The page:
En EspaŅol

Q. Who is Mr. Smarty Plants?

A: There are those who suspect Wildflower Center volunteers are the culpable and capable culprits. Yet, others think staff members play some, albeit small, role. You can torture us with your plant questions, but we will never reveal the Green Guru's secret identity.

Help us grow by giving to the Plant Database Fund or by becoming a member

Did you know you can access the Native Plant Information Network with your web-enabled smartphone?

Share

Ask Mr. Smarty Plants

Ask Mr. Smarty Plants is a free service provided by the staff and volunteers at the Lady Bird Johnson Wildflower Center.

Search Smarty Plants
    
 
See a list of all Smarty Plants questions
Can't find the answer in our existing FAQs, submit a question to Mr. Smarty Plants.
Need help with plant identification, visit the plant identification page.
 
rate this answer
Not Yet Rated

Friday - February 17, 2012

From: Bastrop, TX
Region: Southwest
Topic: Pruning, Herbs/Forbs
Title: Trimming of Flame acanthus from Bastrop TX
Answered by: Barbara Medford

QUESTION:

My flame acanthus never lost leaves off the bottom tier of branches this winter. With the brief warm weather and rain we've had, the top and middle tier of branches have all re-leafed. It is very leggy and I wanted to shear it. Would it be too stressful on it to prune it now?

ANSWER:

The weather, heat and drought, have been a trial for gardens and gardeners this year. The best advice we can give you in this situation is what we would give anyone with a perennial, deciduous plant. Although this is a woody plant and does not necessarily need to be pruned to the ground like herbaceous perennials, it still will benefit from a good pruning, now. Don't worry about the premature leafing out, the bush will sprout fresh, stronger branches, eliminating the "legginess" and there will be more leaves and blooms as a result. Anisacanthus quadrifidus var. wrightii (Flame acanthus), as you will see from our webpage on this plant (click on the link to read it), has rather brittle stems anyway, and shorter stronger branches will be less likely to split or break in the wind or rain, and thus preserve the shape of the plant. It can even be pruned into a hedge shape, but we prefer the wilder, more natural look.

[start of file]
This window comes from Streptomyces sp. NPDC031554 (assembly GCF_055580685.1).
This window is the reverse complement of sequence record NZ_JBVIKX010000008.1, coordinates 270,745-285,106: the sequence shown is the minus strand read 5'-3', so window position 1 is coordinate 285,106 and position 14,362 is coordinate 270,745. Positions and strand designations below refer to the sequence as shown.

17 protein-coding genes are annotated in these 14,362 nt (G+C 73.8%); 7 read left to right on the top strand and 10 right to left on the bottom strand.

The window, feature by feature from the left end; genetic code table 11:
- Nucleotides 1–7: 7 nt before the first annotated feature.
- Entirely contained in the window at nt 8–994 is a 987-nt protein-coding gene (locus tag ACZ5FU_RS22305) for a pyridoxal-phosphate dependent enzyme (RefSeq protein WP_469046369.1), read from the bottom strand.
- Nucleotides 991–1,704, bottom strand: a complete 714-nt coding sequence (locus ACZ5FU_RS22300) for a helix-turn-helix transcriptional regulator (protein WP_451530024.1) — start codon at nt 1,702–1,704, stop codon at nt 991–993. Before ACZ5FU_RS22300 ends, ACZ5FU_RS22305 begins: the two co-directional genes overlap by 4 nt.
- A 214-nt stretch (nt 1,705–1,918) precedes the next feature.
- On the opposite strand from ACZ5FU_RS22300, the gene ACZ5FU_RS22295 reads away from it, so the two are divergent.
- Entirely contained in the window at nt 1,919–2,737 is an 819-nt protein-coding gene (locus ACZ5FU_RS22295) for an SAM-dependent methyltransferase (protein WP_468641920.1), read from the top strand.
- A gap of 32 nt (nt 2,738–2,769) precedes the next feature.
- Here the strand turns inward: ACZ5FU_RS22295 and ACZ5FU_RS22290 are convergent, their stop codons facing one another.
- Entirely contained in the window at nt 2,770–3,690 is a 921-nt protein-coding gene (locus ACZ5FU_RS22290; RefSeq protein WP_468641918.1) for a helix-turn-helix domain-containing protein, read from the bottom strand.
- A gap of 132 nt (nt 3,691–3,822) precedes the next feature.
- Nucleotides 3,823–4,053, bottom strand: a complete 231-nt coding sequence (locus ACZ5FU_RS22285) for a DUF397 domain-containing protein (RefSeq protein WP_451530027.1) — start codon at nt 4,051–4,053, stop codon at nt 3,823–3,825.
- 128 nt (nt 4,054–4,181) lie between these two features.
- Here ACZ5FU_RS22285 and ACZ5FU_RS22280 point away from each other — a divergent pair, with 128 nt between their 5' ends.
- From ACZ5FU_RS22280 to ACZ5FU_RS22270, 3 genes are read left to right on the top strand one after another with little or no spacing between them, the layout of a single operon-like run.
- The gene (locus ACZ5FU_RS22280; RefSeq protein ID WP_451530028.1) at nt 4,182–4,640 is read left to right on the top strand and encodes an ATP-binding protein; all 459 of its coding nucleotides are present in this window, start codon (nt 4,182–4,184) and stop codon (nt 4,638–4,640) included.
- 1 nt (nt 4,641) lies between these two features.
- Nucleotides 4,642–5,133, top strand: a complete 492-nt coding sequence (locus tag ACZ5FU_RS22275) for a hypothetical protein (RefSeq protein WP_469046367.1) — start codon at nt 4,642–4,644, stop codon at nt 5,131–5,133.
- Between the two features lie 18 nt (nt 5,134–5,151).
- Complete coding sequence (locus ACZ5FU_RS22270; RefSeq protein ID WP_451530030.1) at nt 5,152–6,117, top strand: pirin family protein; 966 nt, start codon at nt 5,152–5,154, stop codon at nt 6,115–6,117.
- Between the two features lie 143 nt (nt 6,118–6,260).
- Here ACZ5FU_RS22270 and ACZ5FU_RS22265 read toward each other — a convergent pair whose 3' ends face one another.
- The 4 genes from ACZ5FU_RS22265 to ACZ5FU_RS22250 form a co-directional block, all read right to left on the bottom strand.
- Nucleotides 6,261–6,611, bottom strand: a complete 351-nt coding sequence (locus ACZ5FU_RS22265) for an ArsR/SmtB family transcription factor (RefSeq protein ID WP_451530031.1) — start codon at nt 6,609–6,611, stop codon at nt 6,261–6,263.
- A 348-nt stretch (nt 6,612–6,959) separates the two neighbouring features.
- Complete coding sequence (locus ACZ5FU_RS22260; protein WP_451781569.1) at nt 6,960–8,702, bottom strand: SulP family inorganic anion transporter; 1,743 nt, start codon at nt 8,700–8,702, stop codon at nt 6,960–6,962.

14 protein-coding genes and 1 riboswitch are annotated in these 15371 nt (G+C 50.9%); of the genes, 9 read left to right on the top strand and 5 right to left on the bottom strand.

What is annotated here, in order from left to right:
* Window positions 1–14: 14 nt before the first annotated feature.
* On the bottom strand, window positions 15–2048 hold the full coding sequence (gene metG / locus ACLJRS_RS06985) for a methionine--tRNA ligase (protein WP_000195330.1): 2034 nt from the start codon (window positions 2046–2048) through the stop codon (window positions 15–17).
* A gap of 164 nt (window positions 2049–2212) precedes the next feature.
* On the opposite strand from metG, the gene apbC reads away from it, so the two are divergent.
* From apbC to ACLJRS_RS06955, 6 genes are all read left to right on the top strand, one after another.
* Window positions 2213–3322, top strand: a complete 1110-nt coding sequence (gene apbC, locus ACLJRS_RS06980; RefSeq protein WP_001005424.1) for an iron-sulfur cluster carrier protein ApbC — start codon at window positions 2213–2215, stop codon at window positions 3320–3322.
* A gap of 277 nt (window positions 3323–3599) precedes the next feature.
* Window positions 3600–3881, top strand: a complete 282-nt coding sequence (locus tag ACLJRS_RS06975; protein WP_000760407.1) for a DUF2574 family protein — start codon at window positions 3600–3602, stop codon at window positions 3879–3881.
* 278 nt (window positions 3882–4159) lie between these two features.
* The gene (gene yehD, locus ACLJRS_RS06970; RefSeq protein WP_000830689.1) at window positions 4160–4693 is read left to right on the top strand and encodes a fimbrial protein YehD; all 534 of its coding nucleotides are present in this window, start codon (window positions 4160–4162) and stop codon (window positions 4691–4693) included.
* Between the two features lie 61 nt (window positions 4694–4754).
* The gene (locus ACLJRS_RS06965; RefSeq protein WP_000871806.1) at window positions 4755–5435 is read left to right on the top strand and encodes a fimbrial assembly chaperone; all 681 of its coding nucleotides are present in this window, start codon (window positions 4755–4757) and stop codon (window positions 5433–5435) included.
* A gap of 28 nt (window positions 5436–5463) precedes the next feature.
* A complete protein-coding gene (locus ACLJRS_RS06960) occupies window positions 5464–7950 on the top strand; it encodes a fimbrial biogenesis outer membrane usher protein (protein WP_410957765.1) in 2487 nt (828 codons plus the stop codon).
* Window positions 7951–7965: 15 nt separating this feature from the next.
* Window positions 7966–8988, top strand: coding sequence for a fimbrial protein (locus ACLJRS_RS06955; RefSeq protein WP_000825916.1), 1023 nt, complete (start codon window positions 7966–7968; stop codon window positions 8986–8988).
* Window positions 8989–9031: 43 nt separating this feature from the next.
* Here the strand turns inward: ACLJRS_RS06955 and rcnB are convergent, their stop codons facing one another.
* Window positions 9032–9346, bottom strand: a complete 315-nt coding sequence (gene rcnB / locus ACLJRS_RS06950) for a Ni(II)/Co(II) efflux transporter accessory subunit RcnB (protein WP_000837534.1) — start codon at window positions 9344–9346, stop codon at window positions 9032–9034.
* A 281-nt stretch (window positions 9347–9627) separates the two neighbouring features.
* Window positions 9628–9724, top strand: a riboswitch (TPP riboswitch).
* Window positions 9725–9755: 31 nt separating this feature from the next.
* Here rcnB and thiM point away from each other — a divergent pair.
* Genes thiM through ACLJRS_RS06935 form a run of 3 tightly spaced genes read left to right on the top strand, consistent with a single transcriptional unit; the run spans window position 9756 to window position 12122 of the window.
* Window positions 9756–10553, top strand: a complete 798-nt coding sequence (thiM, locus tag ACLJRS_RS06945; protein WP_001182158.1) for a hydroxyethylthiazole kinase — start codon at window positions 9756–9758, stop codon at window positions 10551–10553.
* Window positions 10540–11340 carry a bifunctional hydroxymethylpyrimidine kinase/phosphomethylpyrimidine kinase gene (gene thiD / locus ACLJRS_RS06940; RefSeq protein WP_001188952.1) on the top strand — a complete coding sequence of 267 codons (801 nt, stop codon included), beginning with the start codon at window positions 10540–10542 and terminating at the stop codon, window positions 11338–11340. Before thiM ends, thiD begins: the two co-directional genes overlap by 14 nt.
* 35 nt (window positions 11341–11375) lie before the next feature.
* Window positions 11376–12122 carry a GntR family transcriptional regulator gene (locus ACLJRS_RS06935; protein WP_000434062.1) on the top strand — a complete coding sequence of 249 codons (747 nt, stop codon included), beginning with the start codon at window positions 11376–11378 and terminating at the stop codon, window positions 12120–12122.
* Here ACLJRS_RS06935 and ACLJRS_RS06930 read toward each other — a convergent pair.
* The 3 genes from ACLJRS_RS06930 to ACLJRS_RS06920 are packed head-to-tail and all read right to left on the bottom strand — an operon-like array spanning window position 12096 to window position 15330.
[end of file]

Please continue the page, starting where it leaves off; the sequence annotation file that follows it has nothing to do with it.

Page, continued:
More Pruning Questions

Cutting back woody plants after freeze in Leander TX
December 10, 2009 - I have several woody shrubs in a prominent location. Now that the leaves have frozen, how far back should I cut them? These are Flame Acanthus, Salvia ballotiflora, and Aloysia macrostachya, but I w...
view the full question and answer

Cold damage to Texas wild olive tree in San Antonio
May 02, 2010 - I have a Texas Olive tree that was unprotected from the 2010 cold winter here in San Antonio, TX. It is the end of April and there is no sign of growth on any of the branches. If the tree is still a...
view the full question and answer

Time to trim oak trees in Austin
October 29, 2011 - We have several large oak trees in desperate need of a good trimming. Given that the trees have had a very stressful drought year, when would be the best time to trim them?
view the full question and answer

Pruning of native perennial blooming plants
March 22, 2008 - Hello - I am still a newbie at using Native Texas plants (but loving them!), and I need pruning assistance. When (and how much) do I prune: hot lips salvia, hummingbird bush (anisthcanthus wrightii...
view the full question and answer

What to do about volunteer trees growing beneath a large live oak tree in Austin, TX
January 08, 2013 - We have a large live oak tree. Several volunteer trees are growing directly underneath it and into its branches. I want to cut them down if they are going to hurt the long term health of the live oak....
view the full question and answer

Smarty Plants's Facebook profile Support the Wildflower Center by Donating Online or Becoming a Member today.

Mr. Smarty Plants wants you to be his Facebook friend. Click the Facebook icon to add yourself to Mr. Smarty Plants list of friends.
E-NEWSLETTER | BECOME A MEMBER | DONATE NOW | MEDIA | SITEMAP | STAFF
© 2015 Lady Bird Johnson Wildflower Center